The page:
Sectarian and racist graffiti daubed on a Catholic church hours before a wedding was due to take place has been described as disgusting.
Pro-Nazi symbols and UVF slogans were scrawled on the walls of St Patrick's Church in Dungannon. Police are treating the attack as a hate crime.
There was widespread condemnation of the vandalism by local politicians.
Parish priest Monsignor Colum Dean Curry said it was the first time he could remember the church being targeted.
He said the slogans were washed off before the wedding took place yesterday.
Sinn Fein MP for the area Michelle Gildernew said the wedding party was shocked by the attack.
"Parishioners are disgusted by this," she said.
"There was a wedding this morning and I spoke to the groom and guests and they couldn't believe it.
"I hope those responsible are punished because this has to stop.
"These kind of attacks tend to lead on to others and could end in someone being seriously injured or killed."
Swastikas were scrawled on the building, as were the slogans 'UVF 14' and 'F*** Gaza'.
The 14 stands for a 14-word white nationalist slogan.
The graffiti was scrawled some time between Tuesday evening and yesterday morning.
DUP councillor Kim Ashton condemned the attack and said she did not want to see any place of worship targeted.
She said: "I believe the graffiti has now been removed and I am awaiting news from the PSNI about the investigation.This type of action is completely wrong and not welcome and whoever is responsible should go and apologise to the church."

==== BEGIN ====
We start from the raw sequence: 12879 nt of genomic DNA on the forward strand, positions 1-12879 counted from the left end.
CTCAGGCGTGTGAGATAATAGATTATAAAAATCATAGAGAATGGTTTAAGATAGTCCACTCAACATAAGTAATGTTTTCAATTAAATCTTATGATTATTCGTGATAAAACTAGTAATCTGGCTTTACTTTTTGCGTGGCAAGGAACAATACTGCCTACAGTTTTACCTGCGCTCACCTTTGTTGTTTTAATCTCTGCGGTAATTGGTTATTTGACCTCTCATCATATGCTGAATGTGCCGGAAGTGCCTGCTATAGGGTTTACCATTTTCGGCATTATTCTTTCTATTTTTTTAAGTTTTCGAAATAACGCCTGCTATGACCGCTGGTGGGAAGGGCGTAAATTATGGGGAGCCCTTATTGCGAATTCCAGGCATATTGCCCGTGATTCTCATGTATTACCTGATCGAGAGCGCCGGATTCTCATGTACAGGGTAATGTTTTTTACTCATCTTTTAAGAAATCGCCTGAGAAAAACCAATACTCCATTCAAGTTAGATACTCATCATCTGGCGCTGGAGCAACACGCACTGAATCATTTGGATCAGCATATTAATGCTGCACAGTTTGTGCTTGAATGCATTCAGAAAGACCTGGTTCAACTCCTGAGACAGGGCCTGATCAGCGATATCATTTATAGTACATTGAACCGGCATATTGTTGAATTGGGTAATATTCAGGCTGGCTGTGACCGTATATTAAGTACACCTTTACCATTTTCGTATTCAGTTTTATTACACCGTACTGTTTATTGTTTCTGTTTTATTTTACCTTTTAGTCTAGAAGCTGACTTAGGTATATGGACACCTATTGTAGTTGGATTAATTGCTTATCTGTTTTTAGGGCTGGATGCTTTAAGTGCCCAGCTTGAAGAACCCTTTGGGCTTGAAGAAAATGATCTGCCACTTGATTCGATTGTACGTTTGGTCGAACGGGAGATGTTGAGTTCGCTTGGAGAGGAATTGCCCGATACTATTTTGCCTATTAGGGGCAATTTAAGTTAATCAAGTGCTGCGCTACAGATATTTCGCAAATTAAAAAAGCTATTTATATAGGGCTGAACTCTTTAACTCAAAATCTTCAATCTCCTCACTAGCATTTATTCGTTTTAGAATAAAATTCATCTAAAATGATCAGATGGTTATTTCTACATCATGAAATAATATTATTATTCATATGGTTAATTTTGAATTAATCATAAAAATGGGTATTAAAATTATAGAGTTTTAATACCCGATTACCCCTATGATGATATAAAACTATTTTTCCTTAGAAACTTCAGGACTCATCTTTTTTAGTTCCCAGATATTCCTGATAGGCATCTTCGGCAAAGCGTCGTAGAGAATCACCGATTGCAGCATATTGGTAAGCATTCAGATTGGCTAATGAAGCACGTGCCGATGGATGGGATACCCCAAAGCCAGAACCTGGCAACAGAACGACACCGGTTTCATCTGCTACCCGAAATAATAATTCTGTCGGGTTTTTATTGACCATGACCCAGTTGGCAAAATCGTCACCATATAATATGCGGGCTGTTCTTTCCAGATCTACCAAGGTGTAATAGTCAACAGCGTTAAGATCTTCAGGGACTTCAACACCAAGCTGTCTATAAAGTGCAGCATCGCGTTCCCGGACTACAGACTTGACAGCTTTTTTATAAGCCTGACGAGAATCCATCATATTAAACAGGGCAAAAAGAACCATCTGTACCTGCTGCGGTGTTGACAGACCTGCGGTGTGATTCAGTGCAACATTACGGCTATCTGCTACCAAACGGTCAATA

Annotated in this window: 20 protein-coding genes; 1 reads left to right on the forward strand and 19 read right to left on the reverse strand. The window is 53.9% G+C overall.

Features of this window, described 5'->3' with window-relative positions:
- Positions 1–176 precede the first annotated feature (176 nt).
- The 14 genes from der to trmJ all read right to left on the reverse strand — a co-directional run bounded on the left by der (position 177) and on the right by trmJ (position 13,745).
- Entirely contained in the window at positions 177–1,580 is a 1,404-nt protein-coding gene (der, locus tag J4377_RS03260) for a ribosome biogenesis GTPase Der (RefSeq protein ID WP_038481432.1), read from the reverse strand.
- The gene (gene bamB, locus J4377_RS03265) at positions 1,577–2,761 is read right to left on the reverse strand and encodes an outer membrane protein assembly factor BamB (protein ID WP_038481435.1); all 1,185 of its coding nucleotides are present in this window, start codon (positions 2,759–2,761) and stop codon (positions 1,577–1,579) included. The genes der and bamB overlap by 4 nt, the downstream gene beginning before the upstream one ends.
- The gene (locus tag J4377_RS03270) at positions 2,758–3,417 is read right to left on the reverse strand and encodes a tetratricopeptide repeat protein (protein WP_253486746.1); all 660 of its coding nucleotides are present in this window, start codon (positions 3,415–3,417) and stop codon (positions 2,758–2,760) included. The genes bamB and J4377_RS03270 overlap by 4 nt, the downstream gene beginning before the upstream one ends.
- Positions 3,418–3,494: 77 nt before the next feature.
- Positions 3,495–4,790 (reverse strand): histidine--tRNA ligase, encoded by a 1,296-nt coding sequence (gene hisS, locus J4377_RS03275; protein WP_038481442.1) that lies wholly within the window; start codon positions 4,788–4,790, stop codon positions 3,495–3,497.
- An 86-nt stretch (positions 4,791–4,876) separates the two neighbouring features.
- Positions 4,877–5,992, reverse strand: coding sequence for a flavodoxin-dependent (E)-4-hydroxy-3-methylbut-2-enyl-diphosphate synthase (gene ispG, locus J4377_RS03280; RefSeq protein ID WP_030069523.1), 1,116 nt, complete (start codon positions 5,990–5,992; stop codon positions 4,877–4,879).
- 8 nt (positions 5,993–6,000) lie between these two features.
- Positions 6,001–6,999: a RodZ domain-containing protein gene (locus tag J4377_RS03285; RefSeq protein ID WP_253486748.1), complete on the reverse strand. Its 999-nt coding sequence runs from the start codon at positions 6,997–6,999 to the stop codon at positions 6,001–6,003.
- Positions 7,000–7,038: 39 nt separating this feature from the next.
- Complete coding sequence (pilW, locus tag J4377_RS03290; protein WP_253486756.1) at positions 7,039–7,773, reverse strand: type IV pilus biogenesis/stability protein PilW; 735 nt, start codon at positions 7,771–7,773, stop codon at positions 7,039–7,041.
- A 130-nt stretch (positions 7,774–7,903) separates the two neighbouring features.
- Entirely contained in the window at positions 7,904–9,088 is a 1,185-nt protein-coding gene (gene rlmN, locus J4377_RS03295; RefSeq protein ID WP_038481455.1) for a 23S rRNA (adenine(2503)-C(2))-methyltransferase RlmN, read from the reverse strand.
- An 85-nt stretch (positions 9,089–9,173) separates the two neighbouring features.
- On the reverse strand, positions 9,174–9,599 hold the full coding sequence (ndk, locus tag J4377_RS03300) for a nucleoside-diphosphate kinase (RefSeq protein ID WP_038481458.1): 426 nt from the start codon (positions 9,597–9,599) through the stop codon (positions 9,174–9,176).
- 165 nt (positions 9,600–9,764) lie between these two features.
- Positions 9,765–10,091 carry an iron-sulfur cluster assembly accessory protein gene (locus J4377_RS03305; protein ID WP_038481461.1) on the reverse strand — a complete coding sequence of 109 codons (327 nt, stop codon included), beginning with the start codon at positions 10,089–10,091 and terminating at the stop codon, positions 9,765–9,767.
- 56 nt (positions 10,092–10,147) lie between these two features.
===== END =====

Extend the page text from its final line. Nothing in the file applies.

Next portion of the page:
SDLP councillor Denise Mullen condemned as "sickening" those responsible for the attack on the church at Killyman Road.
"Whoever is responsible for this should be ashamed," she said.
"To carry out a thuggish act like this on a place of worship is cowardly and, really, it is an attack on the community.
"Whoever is responsible for this vandalism does not represent the good people of Dungannon, and I would urge anyone with information about the incident to contact police."
Sinn Fein MLA Bronwyn McGahan said: "I'm sure the entire local community will condemn this attack and I hope that it won't impact on the positive community relations in the area."
Mgr Curry added: "There have been no incidents of this kind in the past and we don't want to make a big issue out of it."
Police said their inquiries were continuing. Anyone with information is asked to contact police on the 101 non-emergency number or Crimestoppers.